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Radiohead – A Moon Shaped Pool

Photo of album cover A Moon Shaped Pool

A Moon Shaped Pool - Radiohead

Radiohead – A Moon Shaped Pool

Reviewing Radiohead is tough. The enormous cult of personality surrounding this band often makes anything less than “revolutionary for all music” damning. A Moon Shaped Pool is not a revolution—for Radiohead or music. It is, however, a powerful culmination of the band’s particular brand of art-rock, and I recommend it highly, albeit with some caveats.

Photo of Radiohead

Radiohead

There are some new elements which work gangbusters: the orchestral arrangements, which cover wide swaths of musical territory, are wonderful new additions to the already considerable palette; this is in large part due to the welcome increase in musical influence of Jonny Greenwood, who took notes from his collaborations with Paul Thomas Anderson and put them in a workable rock context. Tracks like “Burn the Witch” feels like a pop song written by Arnold Schoenberg, and “The Numbers,” benefits strongly from the tension and beautiful glissando swells of the strings. Furthermore, while this record covers a larger musical territory, it is in many ways a more cohesive album than Radiohead’s other expansive records, like Hail to the Thief.

But it’s the darkness and muted heartbreak that really elevates this album. The lyrics frequently muse over broken things, treading in depression and darkness and mentioning points of no return, leaving, foul tasting medicine, waiting, and panic attacks.

Honestly, I was reminded of Nick Drake; and, in some ways, I think Thom Yorke is what Nick Drake could have been, had he been successful. “Desert Island Disk” has an acoustic riff that could almost be off Pink Moon. Like Drake’s music, the music here is timeless, ethereal, and effervescent; it could be written anytime and still be powerful.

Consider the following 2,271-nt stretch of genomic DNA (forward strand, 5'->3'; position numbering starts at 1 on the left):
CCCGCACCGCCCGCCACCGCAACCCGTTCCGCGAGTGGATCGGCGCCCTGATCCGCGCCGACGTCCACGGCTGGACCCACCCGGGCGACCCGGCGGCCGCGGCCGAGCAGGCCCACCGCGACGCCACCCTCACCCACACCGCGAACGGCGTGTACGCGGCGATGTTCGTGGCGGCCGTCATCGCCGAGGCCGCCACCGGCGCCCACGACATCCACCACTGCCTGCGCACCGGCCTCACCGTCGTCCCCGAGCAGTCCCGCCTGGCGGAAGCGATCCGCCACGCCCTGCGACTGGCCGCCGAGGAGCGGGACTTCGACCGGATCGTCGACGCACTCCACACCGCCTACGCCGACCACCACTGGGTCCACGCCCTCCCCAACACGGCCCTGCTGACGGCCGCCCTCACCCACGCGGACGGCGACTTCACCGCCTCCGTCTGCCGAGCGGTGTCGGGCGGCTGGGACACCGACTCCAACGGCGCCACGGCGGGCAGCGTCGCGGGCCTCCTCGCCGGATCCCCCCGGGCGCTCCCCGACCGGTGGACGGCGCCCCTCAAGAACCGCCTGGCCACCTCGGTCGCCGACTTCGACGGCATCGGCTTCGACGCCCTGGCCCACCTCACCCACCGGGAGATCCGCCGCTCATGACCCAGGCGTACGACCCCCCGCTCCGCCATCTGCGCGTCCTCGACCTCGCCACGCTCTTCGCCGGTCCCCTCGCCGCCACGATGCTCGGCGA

It is a culmination, with sounds from every period of Radiohead’s career, from Kid A on “Daydreaming” to In Rainbows and King of Limbs on “Ful Stop”...

That powerful aura of darkness creates the tension which bleeds through this record and can make listening emotionally difficult. From the opening grandiose intensity of “Burn the Witch”—which actually gave me a panic attack—to the final, terrified and bleak piano/guitar duet of “True Love Waits,” with that painful unresolved refrain, “Don’t Leave.” It can be hard to leave this album without feeling profoundly wounded or like there’s no light left, but it is also exhausting and a detriment.

Do I think this album is revolutionary? Hell no. But it is a culmination, with sounds from every period of Radiohead’s career, from Kid A on “Daydreaming” to In Rainbows and King of Limbs on “Ful Stop” to stuff that would be comfortable on the Bends. There are new elements, but no envelopes are pushed; rather, they are refined. Culminations aren’t revolutions, but they are powerful, and welcome in their own right. I want to explore these compositions and get to know them. I want to learn their intricacies, even though that darkness. In some ways, scares me.

And really, when an artist accomplishes that, who needs a revolution?

Until I have a low flying panic attack.

7,323 out of 10,000 Rawckus Kung Fu Throwing Stars

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